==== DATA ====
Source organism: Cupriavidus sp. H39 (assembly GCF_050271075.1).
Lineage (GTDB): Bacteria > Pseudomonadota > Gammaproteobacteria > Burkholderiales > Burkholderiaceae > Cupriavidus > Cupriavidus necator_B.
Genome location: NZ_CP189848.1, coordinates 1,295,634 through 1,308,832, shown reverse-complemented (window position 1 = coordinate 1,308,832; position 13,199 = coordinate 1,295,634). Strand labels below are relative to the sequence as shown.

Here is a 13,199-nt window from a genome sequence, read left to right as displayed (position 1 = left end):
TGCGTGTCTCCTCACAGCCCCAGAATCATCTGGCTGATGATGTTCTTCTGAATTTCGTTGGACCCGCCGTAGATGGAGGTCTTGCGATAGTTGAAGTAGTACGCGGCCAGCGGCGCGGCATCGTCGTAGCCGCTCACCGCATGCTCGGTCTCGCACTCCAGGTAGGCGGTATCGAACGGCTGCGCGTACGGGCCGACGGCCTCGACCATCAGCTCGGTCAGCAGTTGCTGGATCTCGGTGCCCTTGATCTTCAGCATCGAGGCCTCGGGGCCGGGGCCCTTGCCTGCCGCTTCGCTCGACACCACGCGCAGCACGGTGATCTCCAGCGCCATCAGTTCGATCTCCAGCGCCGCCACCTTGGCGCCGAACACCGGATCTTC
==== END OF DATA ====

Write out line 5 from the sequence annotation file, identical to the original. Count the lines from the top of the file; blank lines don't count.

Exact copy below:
TGCGTGTCTCCTCACAGCCCCAGAATCATCTGGCTGATGATGTTCTTCTGAATTTCGTTGGACCCGCCGTAGATGGAGGTCTTGCGATAGTTGAAGTAGTACGCGGCCAGCGGCGCGGCATCGTCGTAGCCGCTCACCGCATGCTCGGTCTCGCACTCCAGGTAGGCGGTATCGAACGGCTGCGCGTACGGGCCGACGGCCTCGACCATCAGCTCGGTCAGCAGTTGCTGGATCTCGGTGCCCTTGATCTTCAGCATCGAGGCCTCGGGGCCGGGGCCCTTGCCTGCCGCTTCGCTCGACACCACGCGCAGCACGGTGATCTCCAGCGCCATCAGTTCGATCTCCAGCGCCGCCACCTTGGCGCCGAACACCGGATCTTC